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Genetics of Thalassemia

Genetics of Thalassemia
▶ Genetics 101
▶ Inheritance
▶ Genetic Counseling
▶ Thalassemia Trait
   --fact sheet: thalassemia trait testing
▶ Genetic Testing
   --Testing for Trait
▶ Hemoglobin E Trait
▶ Prevalence & Demographics
▶ Genotyping to Determine Blood Type
▶ Thalassemia Trait Brochure

Hemoglobin E Trait

All newborns in the state of California are tested for specific diseases, which are amenable to early detection and treatment. Other benign conditions are sometimes identified through this newborn screening program. HemoglobinE trait is one such condition. Hemoglobin E trait does not pose health concern, although individuals with this trait may have smaller than normal red blood cells. A newborn screening result that shows a hemoglobin pattern FAE suggests hemoglobin E trait. Follow-up testing at approximately 6 months of age can confirm this result in a newborn. A consultation with a hematologist is recommended only if a baby has signs or symptoms of anemia, or if there is a known history of a blood disorder in the family.

The implications for future children or other family members are important to understand for an individual with hemoglobin E trait. All types of hemoglobin traits are inherited, meaning they are passed on from parent to child. Beta thalassemia trait is another type of benign hemoglobin trait, which may also cause smaller than normal red blood cells. If one member of a couple has hemoglobin E trait, and the other has beta thalassemia trait, there is a 25% chance with each pregnancy that their child will co-inherit both traits. This leads to a disease called hemoglobin E/beta thalassemia in that child. These individuals make little or no normal adult hemoglobin and may need blood transfusions. Sickle cell trait (hemoglobin S trait) is a second benign hemoglobin trait, which can cause disease if co-inherited with hemoglobin E trait. Hemoglobin SE disease is a form of sickle cell disease, which tends to be mild in childhood. However, adults with hemoglobin SE disease may experience complications including painful episodes, dysfunction of the spleen, and anemia. Like hemoglobin E trait, beta thalassemia trait and sickle cell trait can be identified by a blood test. Therefore, individuals with hemoglobin E trait should consider having their partners tested to find out if they have a chance of having a child with hemoglobin E/ beta thalassemia or hemoglobin SE disease. A genetic counselor can provide information about testing options in pregnancy for such couples.

Once a couple learns that their baby has hemoglobin E trait, what’s next? First of all, parents should be reassured that this condition will not cause health problems for their baby. Testing can be repeated at ~6 months of age to confirm that the baby has hemoglobin E trait. It is important for parents to share this information with their child when he or she is old enough to understand that having hemoglobin E trait has reproductive implications. As an adult, the person with hemoglobin E trait should consider having his or her partner tested for hemoglobin traits. Additionally, parents of a child with hemoglobin E trait should consider being tested for hemoglobin traits. Because it is inherited, one parent must also have hemoglobin E trait. Testing will identify if the other parent has beta thalassemia trait and there is a risk for hemoglobin E/ beta thalassemia disease in future children. It is also important to share information about hemoglobin E trait with other blood relatives, who may have a chance of having inherited hemoglobin E trait.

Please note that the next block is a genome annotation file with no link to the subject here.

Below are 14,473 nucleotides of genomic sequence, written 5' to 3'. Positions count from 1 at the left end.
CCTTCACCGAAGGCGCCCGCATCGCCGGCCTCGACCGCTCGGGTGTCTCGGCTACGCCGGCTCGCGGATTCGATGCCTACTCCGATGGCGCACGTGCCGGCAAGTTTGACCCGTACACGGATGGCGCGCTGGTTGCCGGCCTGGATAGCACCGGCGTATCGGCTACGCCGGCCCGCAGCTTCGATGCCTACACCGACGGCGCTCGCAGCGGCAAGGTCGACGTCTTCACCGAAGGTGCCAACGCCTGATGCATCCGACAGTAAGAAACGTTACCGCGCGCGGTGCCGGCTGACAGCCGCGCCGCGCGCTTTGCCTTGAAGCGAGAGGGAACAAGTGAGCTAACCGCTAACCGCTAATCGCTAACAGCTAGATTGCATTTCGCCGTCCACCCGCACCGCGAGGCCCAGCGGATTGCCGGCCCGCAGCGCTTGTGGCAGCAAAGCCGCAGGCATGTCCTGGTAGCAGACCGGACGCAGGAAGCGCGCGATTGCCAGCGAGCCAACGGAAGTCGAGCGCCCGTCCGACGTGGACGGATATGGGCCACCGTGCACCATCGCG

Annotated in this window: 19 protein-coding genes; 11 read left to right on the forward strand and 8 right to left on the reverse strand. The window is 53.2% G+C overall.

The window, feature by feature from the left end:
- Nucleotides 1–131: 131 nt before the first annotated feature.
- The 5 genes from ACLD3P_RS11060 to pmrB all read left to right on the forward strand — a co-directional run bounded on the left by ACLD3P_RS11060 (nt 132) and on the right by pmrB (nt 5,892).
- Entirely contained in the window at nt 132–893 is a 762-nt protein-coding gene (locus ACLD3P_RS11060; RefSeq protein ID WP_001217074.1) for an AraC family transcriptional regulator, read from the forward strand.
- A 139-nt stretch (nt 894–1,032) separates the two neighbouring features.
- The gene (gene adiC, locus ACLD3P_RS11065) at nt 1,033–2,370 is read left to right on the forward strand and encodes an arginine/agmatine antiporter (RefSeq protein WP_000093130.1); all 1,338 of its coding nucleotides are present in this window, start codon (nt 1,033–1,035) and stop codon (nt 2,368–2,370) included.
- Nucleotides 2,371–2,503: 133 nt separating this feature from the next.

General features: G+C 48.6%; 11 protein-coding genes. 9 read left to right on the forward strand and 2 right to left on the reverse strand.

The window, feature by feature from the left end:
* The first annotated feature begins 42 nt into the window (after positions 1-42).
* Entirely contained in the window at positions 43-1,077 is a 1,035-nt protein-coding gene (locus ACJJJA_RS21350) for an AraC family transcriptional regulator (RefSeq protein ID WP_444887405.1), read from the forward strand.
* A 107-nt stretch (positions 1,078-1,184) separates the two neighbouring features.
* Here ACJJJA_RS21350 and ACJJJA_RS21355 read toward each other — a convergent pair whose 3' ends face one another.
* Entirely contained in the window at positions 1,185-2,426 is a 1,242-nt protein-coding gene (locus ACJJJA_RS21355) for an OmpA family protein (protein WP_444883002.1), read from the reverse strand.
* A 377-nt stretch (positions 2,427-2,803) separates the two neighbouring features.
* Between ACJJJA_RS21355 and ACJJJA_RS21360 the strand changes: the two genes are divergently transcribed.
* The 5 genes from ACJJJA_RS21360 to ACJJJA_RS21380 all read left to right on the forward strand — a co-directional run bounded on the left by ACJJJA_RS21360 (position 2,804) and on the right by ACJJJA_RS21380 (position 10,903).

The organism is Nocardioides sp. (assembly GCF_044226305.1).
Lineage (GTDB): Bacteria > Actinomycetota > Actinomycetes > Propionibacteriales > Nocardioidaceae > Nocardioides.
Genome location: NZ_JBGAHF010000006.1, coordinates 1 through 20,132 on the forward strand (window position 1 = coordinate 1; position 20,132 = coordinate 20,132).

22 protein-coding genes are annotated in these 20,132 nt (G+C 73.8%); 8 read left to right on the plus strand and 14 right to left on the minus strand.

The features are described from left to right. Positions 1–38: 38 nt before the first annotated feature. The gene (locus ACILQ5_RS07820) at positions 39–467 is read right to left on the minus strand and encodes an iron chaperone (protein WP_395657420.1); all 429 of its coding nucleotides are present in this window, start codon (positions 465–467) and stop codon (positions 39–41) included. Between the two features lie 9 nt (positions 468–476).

The following tests can be performed on one blood sample and will identify hemoglobin E trait, beta thalassemia trait, and sickle cell trait:

Occasionally, special DNA (gene) testing may be recommended if an individual’s blood test results suggest beta thalassemia trait. A physician or genetic counselor can provide additional information about such testing.

Please contact the Children’s Hospital Oakland Comprehensive Thalassemia Center at (510) 428-3372 for additional information.

Compiled by Jennifer Bojanowski, MS

Northern California Comprehensive Thalassemia Center
UCSF Benioff Children's Hospital Oakland
747 52nd Street, Oakland CA 94609   •   Phone: (510) 428-3347   •   Fax: (510) 450-5647
© 2003-2012 Children's Hospital & Research Center Oakland
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